A high number of pedestrians and bicyclists are being struck by automobiles while navigating dangerous crossings both in Erie County and throughout New York State, and the AARP is trying to push through practical legislation at the state level that will lay the groundwork for common-sense infrastructure on projects going forward.
All that is now needed is some common sense from the Assembly.
"Complete Streets" legislation (S. 5711-B), sponsored by Senate Transportation Chairman Martin Malave Dilan, D-Brooklyn, recently passed the Senate with overwhelming bipartisan support, 57-4. The bill would provide an innovative and comprehensive approach to the way the state designs its roads. The approach would accommodate vehicles, pedestrians, bicyclists, people with disabilities and public transportation users -- in other words, the entire public.
Here's where the issue takes a wrong turn.
A companion bill in the Assembly was amended by its sponsor, David Gantt of Rochester, who heads the Assembly Transportation Committee, to eliminate the majority of the roads covered in New York State. This is an unacceptable outcome to AARP and many other groups that support the "Complete Streets" legislation. Under the amendment, the bill pertains only to roads overseen by the Department of Transportation, thus eliminating the majority of roads in the state of New York.
This is unacceptable and is contrary to the Senate bill, which calls for straightforward accommodations, including bike lanes, lane striping, paved shoulders, "share the road" signs, crosswalks, control signals, curb cuts and ramps.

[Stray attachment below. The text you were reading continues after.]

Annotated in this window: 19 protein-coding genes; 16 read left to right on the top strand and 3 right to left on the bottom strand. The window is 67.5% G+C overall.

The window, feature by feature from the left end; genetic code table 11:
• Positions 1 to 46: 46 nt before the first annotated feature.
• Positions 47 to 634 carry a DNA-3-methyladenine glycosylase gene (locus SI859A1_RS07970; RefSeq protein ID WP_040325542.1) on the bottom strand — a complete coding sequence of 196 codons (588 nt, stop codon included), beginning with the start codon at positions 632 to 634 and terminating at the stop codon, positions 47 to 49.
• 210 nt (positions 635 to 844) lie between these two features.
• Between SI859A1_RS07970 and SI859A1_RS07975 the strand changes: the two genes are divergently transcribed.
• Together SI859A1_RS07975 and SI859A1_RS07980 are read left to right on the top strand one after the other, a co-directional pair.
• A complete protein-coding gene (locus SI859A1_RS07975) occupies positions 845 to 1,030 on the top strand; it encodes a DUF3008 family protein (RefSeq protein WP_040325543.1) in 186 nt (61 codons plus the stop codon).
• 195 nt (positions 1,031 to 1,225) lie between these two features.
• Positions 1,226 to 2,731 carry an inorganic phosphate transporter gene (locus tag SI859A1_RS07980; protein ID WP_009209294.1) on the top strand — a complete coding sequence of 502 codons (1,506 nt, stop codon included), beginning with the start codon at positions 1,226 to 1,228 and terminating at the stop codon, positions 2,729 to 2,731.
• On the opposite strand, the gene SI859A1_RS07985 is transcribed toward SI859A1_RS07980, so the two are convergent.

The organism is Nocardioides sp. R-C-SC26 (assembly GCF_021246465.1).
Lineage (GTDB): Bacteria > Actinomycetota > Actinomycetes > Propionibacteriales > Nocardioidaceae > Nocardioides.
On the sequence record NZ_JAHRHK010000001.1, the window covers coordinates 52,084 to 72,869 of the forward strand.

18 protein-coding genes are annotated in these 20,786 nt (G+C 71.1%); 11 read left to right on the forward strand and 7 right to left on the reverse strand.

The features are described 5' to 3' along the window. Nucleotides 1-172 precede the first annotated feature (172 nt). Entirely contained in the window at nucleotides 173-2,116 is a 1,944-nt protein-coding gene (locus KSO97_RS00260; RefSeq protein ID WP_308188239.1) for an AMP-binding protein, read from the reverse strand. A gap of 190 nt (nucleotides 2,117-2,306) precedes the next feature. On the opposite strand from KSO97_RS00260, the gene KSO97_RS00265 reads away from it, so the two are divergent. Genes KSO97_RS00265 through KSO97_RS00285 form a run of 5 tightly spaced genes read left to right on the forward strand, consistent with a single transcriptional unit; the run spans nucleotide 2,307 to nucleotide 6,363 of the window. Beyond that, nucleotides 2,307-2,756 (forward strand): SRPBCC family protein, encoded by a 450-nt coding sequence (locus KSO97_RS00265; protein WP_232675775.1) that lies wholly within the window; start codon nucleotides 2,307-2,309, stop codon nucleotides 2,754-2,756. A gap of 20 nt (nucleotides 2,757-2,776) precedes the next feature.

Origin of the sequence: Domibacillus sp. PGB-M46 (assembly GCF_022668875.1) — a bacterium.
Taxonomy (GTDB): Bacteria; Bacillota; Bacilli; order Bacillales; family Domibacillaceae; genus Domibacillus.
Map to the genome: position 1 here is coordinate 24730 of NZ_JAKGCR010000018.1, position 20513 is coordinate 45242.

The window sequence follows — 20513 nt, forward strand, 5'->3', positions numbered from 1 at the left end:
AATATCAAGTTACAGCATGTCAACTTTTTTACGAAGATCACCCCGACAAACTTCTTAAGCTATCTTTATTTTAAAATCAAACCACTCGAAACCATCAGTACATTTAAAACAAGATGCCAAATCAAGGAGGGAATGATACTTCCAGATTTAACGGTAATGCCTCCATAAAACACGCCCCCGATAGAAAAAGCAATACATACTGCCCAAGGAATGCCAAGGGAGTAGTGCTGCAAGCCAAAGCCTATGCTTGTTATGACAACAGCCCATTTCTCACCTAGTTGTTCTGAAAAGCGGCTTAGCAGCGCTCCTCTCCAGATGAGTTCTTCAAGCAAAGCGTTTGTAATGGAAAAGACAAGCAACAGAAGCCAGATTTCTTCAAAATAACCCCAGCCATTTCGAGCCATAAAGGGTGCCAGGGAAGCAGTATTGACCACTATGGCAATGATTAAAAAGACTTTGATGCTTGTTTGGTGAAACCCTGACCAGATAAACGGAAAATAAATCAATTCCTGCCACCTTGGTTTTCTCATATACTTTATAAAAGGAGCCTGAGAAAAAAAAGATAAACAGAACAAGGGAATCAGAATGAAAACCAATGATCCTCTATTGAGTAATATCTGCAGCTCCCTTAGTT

The majority of pedestrian fatalities and injuries occur on town, city and county roads, frequently used by older residents and people with disabilities. The five-county report compared Albany, Broome, Erie, Monroe and Onondaga counties and found that older New Yorkers are disproportionately represented in bicycle and pedestrian fatality statistics. The report identified the 49 most dangerous roadways in five of the most populous upstate New York counties, and Erie County does not fare well.
The purpose of the bill is to design roads that enable safe access for all users: bicyclists, those utilizing public transportation, motorists and people of all ages and abilities. As in just about all matters, this, too, has opposition.
Gantt and the County Highway Superintendents Association claim that the Senate version of the legislation is an "unfunded mandate." That accusation is off the mark. Legislation language contained in an exception section clearly states that when a municipality or state is designing or redesigning a road and determines accommodations for pedestrians are too costly, or unnecessary, none has to be made, but the reason why it is not being done has to be stated to the public, along with how the decision was reached.
Transportation planners and engineers will have to begin to address the needs of the older population, and state lawmakers -- many of whom fit into the baby boomer category -- will have to pass laws making it possible.